"You’ve got to tell the American people what happened here," says Lieutenant Colonel Harold Moore (Mel Gibson) to UPI reporter Joe Galloway (Barry Pepper) at the height of the Vietnam War’s first and bloodiest engagement, the Battle of Landing Zone X-Ray in the Ia Drang Valley. Years later, the two would collaborate and do so, not in this fulsome, trite, exploitative movie but in their Pulitzer-winning account, We Were Soldiers Once . . . And Young. In the fine Hollywood tradition of A Beautiful Mind, writer/director Randall Wallace keeps the title of the book (or most of it) and the names and a few facts and fabricates the rest or transforms it into the hoariest and most transparently manipulative clichés.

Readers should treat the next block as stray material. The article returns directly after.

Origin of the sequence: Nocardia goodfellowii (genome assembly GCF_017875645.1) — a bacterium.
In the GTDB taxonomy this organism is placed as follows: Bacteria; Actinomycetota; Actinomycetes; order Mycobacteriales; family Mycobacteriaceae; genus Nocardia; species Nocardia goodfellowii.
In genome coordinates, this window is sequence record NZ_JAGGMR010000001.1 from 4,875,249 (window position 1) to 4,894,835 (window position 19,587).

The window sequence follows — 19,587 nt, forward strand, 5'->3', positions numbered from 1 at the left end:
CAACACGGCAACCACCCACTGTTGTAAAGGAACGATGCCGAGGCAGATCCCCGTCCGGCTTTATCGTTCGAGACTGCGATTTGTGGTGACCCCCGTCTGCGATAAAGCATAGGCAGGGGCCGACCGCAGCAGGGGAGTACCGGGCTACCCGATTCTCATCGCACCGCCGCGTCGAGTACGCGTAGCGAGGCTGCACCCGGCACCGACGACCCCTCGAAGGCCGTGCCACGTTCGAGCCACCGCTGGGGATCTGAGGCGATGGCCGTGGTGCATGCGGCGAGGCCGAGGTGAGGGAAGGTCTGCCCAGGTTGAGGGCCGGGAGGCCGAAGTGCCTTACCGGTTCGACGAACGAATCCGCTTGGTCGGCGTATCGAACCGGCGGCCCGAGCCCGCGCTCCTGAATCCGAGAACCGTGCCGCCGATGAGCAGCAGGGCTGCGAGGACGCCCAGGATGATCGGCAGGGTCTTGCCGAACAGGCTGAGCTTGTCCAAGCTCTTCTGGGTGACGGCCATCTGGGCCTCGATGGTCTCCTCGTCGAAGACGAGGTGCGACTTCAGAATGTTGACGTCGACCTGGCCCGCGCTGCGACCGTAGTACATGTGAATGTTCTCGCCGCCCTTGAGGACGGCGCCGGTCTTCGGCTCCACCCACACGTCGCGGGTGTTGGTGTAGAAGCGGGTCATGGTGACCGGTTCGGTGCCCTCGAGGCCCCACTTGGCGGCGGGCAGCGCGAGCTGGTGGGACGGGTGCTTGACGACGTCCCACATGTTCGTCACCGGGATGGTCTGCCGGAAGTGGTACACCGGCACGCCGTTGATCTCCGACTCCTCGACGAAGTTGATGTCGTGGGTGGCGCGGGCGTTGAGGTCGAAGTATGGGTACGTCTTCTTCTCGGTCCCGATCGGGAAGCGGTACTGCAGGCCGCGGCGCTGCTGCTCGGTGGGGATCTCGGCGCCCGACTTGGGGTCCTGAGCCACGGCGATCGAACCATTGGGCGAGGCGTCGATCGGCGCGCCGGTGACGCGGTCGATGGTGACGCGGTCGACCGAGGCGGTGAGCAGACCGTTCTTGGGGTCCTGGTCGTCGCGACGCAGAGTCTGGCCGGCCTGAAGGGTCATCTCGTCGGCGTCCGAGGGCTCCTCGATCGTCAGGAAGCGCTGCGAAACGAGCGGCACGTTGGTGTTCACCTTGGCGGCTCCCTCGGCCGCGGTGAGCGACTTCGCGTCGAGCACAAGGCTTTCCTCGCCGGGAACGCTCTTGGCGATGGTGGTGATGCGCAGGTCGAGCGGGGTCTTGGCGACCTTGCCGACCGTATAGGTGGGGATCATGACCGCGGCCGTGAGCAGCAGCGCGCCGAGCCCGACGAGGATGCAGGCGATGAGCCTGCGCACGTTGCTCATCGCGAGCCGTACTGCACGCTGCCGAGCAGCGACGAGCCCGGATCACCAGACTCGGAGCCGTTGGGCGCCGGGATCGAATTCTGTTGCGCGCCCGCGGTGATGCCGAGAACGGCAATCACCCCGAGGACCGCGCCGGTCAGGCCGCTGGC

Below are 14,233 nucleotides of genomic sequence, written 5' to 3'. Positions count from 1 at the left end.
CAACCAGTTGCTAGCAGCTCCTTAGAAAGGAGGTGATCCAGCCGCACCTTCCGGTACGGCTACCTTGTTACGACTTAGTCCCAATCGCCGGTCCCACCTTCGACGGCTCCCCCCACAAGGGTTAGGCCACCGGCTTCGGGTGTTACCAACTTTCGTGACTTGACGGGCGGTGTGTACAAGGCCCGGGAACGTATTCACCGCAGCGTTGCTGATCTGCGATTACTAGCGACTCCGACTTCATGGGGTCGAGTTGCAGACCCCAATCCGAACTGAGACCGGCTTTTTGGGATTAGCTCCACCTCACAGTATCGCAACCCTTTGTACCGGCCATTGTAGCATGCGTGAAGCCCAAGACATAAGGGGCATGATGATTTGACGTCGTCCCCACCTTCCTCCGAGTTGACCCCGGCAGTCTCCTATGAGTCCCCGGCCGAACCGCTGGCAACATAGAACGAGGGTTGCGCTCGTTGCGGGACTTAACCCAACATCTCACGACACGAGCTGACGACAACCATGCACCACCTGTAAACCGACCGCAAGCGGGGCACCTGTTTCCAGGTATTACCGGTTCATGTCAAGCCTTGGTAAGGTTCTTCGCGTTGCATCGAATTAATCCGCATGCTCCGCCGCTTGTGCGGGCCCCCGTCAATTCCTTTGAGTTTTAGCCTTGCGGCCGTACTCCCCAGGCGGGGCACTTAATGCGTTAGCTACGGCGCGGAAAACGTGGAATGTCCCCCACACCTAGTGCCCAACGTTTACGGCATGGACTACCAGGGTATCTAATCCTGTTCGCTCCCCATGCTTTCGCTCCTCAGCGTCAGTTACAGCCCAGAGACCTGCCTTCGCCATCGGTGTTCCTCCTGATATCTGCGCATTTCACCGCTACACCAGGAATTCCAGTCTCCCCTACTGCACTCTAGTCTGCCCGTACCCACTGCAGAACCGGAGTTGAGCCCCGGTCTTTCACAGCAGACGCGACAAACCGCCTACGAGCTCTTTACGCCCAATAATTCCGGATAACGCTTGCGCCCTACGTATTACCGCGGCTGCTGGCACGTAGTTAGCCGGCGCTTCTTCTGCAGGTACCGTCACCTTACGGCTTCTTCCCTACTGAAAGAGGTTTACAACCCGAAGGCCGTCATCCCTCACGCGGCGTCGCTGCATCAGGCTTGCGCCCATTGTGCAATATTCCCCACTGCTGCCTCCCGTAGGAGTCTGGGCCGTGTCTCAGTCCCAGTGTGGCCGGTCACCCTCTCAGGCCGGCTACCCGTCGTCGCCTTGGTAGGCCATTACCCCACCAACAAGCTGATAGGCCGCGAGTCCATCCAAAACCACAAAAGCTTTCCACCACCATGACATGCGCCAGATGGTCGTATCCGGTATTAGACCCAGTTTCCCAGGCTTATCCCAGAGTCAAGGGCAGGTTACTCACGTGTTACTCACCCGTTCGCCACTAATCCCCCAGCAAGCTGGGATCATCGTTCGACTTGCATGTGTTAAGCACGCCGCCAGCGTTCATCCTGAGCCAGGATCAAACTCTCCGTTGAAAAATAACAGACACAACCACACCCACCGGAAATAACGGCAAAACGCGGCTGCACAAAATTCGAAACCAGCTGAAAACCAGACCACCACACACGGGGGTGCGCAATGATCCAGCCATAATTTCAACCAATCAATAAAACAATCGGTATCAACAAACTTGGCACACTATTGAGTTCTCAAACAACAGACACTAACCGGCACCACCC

Gibson’s Moore is a demigod, a devout Catholic husband and father (when he’s not speechifying or shouting orders or leading the charge, he’s praying) of five who shines his patriarchal aura onto the newly formed First Air Cavalry, the helicopter-riding troopers who would transform modern warfare. Don’t ask why (Moore’s daughter does, and even she’s unconvinced by the explanation), but they end up in Vietnam’s Central Highlands facing an enemy three times their size. With superior firepower, incredible courage, and canny tactics they survive, but little of the tension, horror, bravery, and cool-headed strategy comes through the bullshit and bravado of Wallace’s lugubrious, hamfisted direction (in one of the most astonishing cuts in recent memory, the action shifts from US troops mowing down the enemy to a close-up of Moore’s Stepford wife, played by Madeleine Stowe, vacuuming). Unlike Black Hawk Down, which gets all the details right but passes on the politics, this passes on the politics, screws the facts, and goes directly to the unreflected flagwaving fervor. It’s a latter-day The Green Berets but without honesty, innocence, or John Wayne.